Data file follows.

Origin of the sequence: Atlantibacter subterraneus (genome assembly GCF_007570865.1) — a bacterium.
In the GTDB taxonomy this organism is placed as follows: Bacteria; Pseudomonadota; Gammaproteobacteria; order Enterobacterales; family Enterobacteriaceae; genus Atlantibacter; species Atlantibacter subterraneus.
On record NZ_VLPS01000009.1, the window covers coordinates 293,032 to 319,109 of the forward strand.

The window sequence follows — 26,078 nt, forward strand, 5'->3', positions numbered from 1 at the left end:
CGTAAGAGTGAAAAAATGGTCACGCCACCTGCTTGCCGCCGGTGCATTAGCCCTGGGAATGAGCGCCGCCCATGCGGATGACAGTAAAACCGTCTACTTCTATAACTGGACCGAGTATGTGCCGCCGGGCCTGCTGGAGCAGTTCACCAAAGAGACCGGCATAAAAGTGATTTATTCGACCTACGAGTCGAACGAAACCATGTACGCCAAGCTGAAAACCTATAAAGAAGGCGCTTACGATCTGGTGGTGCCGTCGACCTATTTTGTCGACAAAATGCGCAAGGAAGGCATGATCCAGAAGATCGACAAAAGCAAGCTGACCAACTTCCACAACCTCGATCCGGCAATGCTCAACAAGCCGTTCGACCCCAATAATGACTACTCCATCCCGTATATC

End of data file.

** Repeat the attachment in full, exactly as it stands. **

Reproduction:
Origin of the sequence: Atlantibacter subterraneus (genome assembly GCF_007570865.1) — a bacterium.
In the GTDB taxonomy this organism is placed as follows: Bacteria; Pseudomonadota; Gammaproteobacteria; order Enterobacterales; family Enterobacteriaceae; genus Atlantibacter; species Atlantibacter subterraneus.
On record NZ_VLPS01000009.1, the window covers coordinates 293,032 to 319,109 of the forward strand.

The window sequence follows — 26,078 nt, forward strand, 5'->3', positions numbered from 1 at the left end:
CGTAAGAGTGAAAAAATGGTCACGCCACCTGCTTGCCGCCGGTGCATTAGCCCTGGGAATGAGCGCCGCCCATGCGGATGACAGTAAAACCGTCTACTTCTATAACTGGACCGAGTATGTGCCGCCGGGCCTGCTGGAGCAGTTCACCAAAGAGACCGGCATAAAAGTGATTTATTCGACCTACGAGTCGAACGAAACCATGTACGCCAAGCTGAAAACCTATAAAGAAGGCGCTTACGATCTGGTGGTGCCGTCGACCTATTTTGTCGACAAAATGCGCAAGGAAGGCATGATCCAGAAGATCGACAAAAGCAAGCTGACCAACTTCCACAACCTCGATCCGGCAATGCTCAACAAGCCGTTCGACCCCAATAATGACTACTCCATCCCGTATATC